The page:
Exclusive | EU official welcomes HK interest in Covid-19 travel app, urges city to speed up reopening borders to the world

25-Oct-2021 Intellasia | South China Morning Post | 6:43 AM Print This Post

Hong Kong is interested in adopting a European Union digital application that shows users’ Covid-19 records, a move that will make travel more convenient when its borders reopen, according to a top EU official in the city.

The Digital Covid Certificate, already issued to 591 million people and recognised by 43 countries including the 27 EU member states, shows if a person has been vaccinated, received a negative test result and recovered from Covid-19.

It allows people to travel safely and freely between destinations that recognise the app, and some EU countries also use it as a check for entry to events or venues.

Walter van Hattum, head of the trade section of the EU office to Hong Kong and Macau, told the Post that Hong Kong was among 60 non-EU jurisdictions that have approached the European Commission about joining the system.

He welcomed Hong Kong’s interest, but said he hoped the city would give reopening to the rest of the world the same priority as reopening to mainland China.

Noting the city’s focus on restoring travel with the mainland, he questioned if this had to be at the expense of reopening to other countries, asking: “Can you work on both priorities at the same time?”

Chief Executive Carrie Lam Cheng Yuet-ngor has repeatedly made it clear that the city’s priority was to restore travel with the mainland, its biggest market for business and tourism.

The Food and Health Bureau told the Post that city officials have been in discussions with EU authorities to recognise Hong Kong travellers’ vaccination records under the digital certificate framework.

Travellers arriving in Hong Kong with the EU digital certificate are currently subject to compulsory quarantine.

The EU allows vaccinated travellers from Hong Kong to enter for non-essential purposes, but whether they are subject to quarantine depends on the policies of individual member states.

Giving an example of how the EU’s Covid-19 app could make a difference, van Hattum said: “When Hong Kong people visit Europe, you show your vaccination record in the app and you can enter any restaurant.”

So far, no Asian country or territory is among the 43 countries already connected to the EU system.

One stumbling block is Hong Kong’s “zero-infection” policy, which contrasts with the approach of countries such as those in the EU, Britain, Australia and Singapore, which have chosen to “live with the virus” while reopening gradually.

Hong Kong’s strict measures resulted in a streak of 51 consecutive days with no local infections until early this month, and imported cases have remained mostly in single digits.

Travellers arriving in the city face mandatory quarantine of up to 21 days at government-approved hotels, with the length of confinement dependent on their vaccination status and place of departure.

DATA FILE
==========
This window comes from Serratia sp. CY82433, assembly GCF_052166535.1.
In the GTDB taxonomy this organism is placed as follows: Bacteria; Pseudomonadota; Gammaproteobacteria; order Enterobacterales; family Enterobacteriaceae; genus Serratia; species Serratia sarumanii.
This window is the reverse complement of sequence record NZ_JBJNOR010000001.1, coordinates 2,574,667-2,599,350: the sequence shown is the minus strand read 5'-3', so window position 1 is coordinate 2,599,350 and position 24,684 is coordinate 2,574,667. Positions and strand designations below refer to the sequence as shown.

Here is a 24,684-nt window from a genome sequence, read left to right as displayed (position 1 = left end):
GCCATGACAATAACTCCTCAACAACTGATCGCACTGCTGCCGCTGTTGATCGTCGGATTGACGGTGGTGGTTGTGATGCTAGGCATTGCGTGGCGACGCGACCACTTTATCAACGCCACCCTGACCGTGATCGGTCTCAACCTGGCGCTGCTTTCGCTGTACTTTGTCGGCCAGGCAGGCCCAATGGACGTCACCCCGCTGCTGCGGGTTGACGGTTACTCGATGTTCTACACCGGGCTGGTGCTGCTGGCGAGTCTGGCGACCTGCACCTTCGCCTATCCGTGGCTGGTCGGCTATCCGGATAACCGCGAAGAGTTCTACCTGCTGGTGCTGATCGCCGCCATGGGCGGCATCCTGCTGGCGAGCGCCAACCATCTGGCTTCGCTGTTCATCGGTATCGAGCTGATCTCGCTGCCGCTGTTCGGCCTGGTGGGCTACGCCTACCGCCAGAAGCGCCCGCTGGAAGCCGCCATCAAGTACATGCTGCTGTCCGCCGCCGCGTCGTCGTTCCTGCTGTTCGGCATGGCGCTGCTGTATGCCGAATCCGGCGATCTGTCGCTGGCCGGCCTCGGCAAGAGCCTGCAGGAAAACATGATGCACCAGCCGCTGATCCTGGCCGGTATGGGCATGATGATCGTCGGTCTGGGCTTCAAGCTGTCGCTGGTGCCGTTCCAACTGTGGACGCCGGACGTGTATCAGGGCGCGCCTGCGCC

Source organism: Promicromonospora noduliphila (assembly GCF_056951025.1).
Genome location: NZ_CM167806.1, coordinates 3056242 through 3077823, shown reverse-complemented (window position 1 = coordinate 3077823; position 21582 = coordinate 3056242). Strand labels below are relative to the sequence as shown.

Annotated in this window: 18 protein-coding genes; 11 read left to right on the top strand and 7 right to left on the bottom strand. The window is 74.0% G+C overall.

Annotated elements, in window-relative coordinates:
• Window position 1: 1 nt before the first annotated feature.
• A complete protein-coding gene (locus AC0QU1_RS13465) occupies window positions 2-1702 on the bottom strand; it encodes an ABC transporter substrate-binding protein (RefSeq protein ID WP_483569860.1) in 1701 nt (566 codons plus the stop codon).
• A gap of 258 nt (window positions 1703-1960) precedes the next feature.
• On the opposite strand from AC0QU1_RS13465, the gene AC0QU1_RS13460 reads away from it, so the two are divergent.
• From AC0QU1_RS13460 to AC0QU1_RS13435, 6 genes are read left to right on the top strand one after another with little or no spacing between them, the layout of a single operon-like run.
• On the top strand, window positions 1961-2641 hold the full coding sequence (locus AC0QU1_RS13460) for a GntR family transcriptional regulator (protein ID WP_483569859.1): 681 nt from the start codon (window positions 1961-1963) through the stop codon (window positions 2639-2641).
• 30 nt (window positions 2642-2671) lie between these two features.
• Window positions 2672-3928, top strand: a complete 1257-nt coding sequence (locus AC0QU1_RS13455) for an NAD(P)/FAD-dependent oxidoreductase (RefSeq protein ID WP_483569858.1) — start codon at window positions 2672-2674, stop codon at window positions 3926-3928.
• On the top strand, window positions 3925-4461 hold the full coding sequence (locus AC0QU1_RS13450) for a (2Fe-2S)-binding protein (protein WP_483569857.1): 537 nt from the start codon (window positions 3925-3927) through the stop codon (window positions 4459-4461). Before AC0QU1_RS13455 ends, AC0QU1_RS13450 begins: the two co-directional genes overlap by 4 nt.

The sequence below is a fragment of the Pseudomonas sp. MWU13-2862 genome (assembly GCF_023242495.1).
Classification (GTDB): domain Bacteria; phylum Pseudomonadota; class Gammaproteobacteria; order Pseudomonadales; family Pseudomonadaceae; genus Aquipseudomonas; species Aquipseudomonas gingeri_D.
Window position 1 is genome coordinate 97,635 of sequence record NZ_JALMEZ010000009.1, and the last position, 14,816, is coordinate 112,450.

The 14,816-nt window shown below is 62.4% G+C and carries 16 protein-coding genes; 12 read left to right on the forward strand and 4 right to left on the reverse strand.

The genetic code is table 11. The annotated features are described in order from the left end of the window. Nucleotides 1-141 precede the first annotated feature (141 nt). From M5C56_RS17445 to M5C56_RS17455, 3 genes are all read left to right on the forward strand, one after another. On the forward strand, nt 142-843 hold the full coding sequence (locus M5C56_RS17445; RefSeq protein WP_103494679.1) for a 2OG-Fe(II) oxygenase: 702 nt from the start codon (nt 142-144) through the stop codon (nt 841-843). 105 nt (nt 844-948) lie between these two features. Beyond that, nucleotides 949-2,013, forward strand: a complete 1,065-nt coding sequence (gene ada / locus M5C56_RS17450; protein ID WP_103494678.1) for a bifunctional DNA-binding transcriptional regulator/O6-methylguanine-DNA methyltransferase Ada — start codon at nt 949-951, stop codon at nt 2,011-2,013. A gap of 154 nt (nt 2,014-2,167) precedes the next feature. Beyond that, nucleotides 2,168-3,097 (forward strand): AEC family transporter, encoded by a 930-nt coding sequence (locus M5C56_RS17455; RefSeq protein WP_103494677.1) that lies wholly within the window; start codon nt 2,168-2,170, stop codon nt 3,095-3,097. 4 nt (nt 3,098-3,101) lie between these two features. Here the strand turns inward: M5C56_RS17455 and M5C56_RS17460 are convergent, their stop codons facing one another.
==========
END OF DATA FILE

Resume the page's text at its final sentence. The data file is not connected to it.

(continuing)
Van Hattum said that after 20 months of strict controls, European businesses in Hong Kong want some level of predictability over when borders might reopen.

The European Chamber of Commerce in Hong Kong has repeatedly warned that the city’s zero-Covid strategy threatened its position as a global finance hub.

Van Hattum pointed out that the EU recorded unprecedented gross domestic product growth of 14 per cent year-on-year in the second quarter of this year after choosing to open its doors to the world despite the pandemic.

While he did not see the situation in Hong Kong resulting in any major outflow of European business, he said staff at some bigger companies, such as those with operations in China, were “utterly frustrated” by the continuing restrictions.

“They are caught between a rock and a hard place,” he said.

Urging the city’s authorities to rethink their position, he described his own experience travelling from Hong Kong to Brussels in July.

“I left a deserted airport and landed in an airport which was busier than ever,” he said. “I was like, oh my God, what’s happening here? I am sure if Hong Kong government officials could see that, they will realise, hey, something is happening here.”

EU companies eye slice of the green pie

During the interview, van Hattum also touched on Hong Kong’s environmental target of being carbon neutral by 2050, saying European companies were keen for a slice of the green business pie.

He said Hong Kong had the conditions to accomplish its green agenda based on its international financial market, sophisticated infrastructure, talent, professional services and the huge mainland market across the border.

Lam revealed in her policy address earlier this month that the government would earmark HK$240 billion (US$30 billion) in the next 15 to 20 years for climate change mitigation and adaptation through transport, energy consumption and generation.

Van Hattum urged city authorities to hold regular dialogue with EU stakeholders and the private sector over possible coordinated efforts on green initiatives and the promotion of carbon neutralisation.

He cited the example of eco-friendly Spanish textile firm Jeanologia, which set up an office in Hong Kong and brought in technology to produce sustainable jeans.

“One should not wait for the other when it comes to leading the change,” he said, referring to the private sector and the Hong Kong government.



Category: Hong Kong

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